But not everyone agrees with efficacy of the blind approach. Nathaniel Sibi, founder of startup job platform Ziversity, which helps companies figure out how to hire more diverse talent without tokenization, says scraping identity from the equation does not help the cause of workplace inclusivity.
“They’re now telling everyone to hide who they actually are when applying for a job, and that’s not how it works,” he says. “Suddenly to take diversity out of the equation doesn’t make any sense. How will someone be comfortable talking about their identity? How do you foster an inclusive workplace if you tell someone to hide who they are?”
A non-inclusive work culture — which is associated with not feeling valued, secure, supported or respected — often leads to employee disengagement, which is costly. A Harvard Business Review report cites studies that say disengaged workers had 37 per cent higher absenteeism, 49 per cent more accidents and 60 per cent more errors and defects than those who reported high engagement. It also says organizations with low employee engagement scores experienced 18 per cent lower productivity, 16 per cent lower profitability, 37 per cent lower job growth and 65 per cent lower share price over time.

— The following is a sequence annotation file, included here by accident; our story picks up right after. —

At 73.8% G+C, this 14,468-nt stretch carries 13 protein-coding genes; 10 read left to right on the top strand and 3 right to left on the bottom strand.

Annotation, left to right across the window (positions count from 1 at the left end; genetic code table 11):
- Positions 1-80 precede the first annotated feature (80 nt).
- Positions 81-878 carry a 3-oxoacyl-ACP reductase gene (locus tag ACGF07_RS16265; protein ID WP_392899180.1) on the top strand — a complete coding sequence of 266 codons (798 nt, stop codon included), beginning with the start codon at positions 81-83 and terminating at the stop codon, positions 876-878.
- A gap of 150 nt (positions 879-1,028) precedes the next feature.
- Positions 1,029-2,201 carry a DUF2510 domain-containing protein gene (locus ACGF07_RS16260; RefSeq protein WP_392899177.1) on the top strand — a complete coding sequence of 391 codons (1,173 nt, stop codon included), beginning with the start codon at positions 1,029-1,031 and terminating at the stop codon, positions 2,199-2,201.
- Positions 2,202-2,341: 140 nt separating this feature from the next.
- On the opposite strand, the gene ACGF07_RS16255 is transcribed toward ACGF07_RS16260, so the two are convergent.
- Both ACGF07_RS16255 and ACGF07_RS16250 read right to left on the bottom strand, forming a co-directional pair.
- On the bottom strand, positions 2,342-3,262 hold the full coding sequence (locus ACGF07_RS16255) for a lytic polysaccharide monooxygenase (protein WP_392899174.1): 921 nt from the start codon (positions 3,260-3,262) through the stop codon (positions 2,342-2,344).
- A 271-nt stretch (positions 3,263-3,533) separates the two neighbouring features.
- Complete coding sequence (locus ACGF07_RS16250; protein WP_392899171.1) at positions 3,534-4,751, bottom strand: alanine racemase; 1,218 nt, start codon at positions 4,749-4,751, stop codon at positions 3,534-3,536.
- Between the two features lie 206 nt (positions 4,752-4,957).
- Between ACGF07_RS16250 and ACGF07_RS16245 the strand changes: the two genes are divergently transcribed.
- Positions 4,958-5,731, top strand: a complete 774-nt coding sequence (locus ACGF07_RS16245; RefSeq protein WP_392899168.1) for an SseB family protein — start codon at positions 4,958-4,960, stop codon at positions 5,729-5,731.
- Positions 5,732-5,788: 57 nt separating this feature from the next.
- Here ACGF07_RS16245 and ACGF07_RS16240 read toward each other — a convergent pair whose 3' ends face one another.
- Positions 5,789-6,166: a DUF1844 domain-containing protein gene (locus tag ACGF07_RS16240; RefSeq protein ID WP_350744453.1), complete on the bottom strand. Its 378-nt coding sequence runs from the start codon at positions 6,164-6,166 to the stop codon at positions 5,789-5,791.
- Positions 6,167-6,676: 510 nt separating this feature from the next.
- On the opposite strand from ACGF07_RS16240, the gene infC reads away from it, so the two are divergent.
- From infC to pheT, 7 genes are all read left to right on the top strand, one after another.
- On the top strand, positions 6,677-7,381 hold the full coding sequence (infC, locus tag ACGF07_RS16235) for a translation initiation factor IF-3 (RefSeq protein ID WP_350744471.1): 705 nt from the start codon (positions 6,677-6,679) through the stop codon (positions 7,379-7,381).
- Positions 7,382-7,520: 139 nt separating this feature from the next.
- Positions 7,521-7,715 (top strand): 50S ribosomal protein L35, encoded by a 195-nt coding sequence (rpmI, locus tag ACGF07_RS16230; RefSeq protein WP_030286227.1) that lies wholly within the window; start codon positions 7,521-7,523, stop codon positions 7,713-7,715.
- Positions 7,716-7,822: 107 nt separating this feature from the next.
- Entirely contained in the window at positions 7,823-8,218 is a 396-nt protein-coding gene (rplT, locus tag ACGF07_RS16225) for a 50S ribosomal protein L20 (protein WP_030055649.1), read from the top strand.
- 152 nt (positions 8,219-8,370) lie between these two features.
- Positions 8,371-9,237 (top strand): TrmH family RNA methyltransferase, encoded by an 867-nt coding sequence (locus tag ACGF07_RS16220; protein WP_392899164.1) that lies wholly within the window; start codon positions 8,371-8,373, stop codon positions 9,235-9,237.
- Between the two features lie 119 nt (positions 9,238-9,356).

But in spite of the evidence showing the benefits of a diverse work culture, resistance is strong. Sibi says one reply he kept getting from human resource managers after he’d pitch Ziversity’s services was that the company’s mandate was to hire the best candidate. He found this response frustrating.
“I didn’t say hire a moron,” he says. “I said hire the people who you’ve been overlooking who are just as qualified.”
The perfect solution isn’t clear, but Kang emphasizes that when looking at something like whitening, systemic societal change is the only thing that will decrease discrimination.
“It’s not really the job of those who are applying for these positions to try and make it better for themselves,” she says.
This story has been updated with additional attribution.
Watch The Agenda in the Summer with Duana Taha, author of The Name Therapist: What's in a Name